In Why Trade Foreign Currencies?, I list most of the reasons people trade currencies. But the most common reason is the potential to make a large profit with a small grubstake. Note that I said potential — there is real risk involved.
Here is a simplified example:
Suppose I buy (go long) 10,000 EURUSD at 1.3550. If I am a U.S. trader, the broker will require me to place 2 percent of the value of the transaction in my account as margin.
In some other countries, you might need to place as little as .25 percent. If I already have a funded account, that amount will be held aside for this trade — it cannot be used as a margin for another trade at the same time. My margin, for the purpose of this example, will be $200.00, which is 2 percent of 10,000.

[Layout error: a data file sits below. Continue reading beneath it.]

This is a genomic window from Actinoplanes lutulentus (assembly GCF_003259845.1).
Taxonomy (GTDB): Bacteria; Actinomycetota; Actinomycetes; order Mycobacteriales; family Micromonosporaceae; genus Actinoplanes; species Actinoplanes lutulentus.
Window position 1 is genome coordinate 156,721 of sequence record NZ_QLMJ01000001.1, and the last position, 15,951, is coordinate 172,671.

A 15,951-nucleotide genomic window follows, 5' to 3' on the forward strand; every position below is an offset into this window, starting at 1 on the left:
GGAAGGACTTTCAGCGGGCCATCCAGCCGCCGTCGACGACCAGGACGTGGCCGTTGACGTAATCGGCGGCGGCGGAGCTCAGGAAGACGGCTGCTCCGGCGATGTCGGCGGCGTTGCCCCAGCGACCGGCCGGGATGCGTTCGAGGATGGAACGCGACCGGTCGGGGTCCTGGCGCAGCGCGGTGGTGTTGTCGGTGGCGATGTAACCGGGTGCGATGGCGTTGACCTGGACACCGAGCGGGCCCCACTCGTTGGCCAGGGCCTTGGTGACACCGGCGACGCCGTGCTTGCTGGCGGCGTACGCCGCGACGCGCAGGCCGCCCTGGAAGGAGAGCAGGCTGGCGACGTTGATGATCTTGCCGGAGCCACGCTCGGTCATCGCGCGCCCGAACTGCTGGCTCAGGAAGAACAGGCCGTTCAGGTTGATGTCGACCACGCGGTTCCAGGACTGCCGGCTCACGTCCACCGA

In the next few days, the price of the EURUSD goes to 1.3650, a not untypical amount of price movement. I decide to liquidate my position. I have made 100 pips. On a 10,000 mini lot, each pip, the minimum price change, is $1.00. Thus, I profited by $100.00.
Not much in dollars, perhaps. But when the margin cost of $200 is factored in, I made a 50 percent profit in a few days.
Leverage, the ability to control a large amount of an investment with a small margin, can be a very powerful tool. But like a fast sports car, it can be very dangerous if you have not acquired the skill set to handle it, or if you simply become careless.